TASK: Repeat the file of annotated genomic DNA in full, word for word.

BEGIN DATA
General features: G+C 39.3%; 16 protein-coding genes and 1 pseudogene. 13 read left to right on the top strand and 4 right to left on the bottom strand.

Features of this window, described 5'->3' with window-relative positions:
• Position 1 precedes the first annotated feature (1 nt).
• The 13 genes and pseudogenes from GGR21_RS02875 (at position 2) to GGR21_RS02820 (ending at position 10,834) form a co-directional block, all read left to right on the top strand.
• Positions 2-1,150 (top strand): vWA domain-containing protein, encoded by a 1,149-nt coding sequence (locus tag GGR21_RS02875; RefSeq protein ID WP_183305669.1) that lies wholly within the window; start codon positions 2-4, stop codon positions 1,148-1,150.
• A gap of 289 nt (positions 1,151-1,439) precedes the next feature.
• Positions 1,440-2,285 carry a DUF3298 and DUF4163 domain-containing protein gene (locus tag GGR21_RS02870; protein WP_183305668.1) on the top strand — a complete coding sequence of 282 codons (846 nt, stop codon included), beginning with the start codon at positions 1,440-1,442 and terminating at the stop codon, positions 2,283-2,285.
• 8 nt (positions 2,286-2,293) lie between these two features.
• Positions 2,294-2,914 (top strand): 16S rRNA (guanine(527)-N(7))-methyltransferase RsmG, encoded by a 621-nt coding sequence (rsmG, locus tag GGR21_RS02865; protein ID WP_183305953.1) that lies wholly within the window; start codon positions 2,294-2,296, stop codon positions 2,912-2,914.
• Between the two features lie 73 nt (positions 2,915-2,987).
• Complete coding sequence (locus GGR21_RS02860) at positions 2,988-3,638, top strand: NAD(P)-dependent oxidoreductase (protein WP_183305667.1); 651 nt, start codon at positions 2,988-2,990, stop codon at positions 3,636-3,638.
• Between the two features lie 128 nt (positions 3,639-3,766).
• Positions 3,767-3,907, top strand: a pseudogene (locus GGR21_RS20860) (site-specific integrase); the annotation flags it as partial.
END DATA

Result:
General features: G+C 39.3%; 16 protein-coding genes and 1 pseudogene. 13 read left to right on the top strand and 4 right to left on the bottom strand.

Features of this window, described 5'->3' with window-relative positions:
• Position 1 precedes the first annotated feature (1 nt).
• The 13 genes and pseudogenes from GGR21_RS02875 (at position 2) to GGR21_RS02820 (ending at position 10,834) form a co-directional block, all read left to right on the top strand.
• Positions 2-1,150 (top strand): vWA domain-containing protein, encoded by a 1,149-nt coding sequence (locus tag GGR21_RS02875; RefSeq protein ID WP_183305669.1) that lies wholly within the window; start codon positions 2-4, stop codon positions 1,148-1,150.
• A gap of 289 nt (positions 1,151-1,439) precedes the next feature.
• Positions 1,440-2,285 carry a DUF3298 and DUF4163 domain-containing protein gene (locus tag GGR21_RS02870; protein WP_183305668.1) on the top strand — a complete coding sequence of 282 codons (846 nt, stop codon included), beginning with the start codon at positions 1,440-1,442 and terminating at the stop codon, positions 2,283-2,285.
• 8 nt (positions 2,286-2,293) lie between these two features.
• Positions 2,294-2,914 (top strand): 16S rRNA (guanine(527)-N(7))-methyltransferase RsmG, encoded by a 621-nt coding sequence (rsmG, locus tag GGR21_RS02865; protein ID WP_183305953.1) that lies wholly within the window; start codon positions 2,294-2,296, stop codon positions 2,912-2,914.
• Between the two features lie 73 nt (positions 2,915-2,987).
• Complete coding sequence (locus GGR21_RS02860) at positions 2,988-3,638, top strand: NAD(P)-dependent oxidoreductase (protein WP_183305667.1); 651 nt, start codon at positions 2,988-2,990, stop codon at positions 3,636-3,638.
• Between the two features lie 128 nt (positions 3,639-3,766).
• Positions 3,767-3,907, top strand: a pseudogene (locus GGR21_RS20860) (site-specific integrase); the annotation flags it as partial.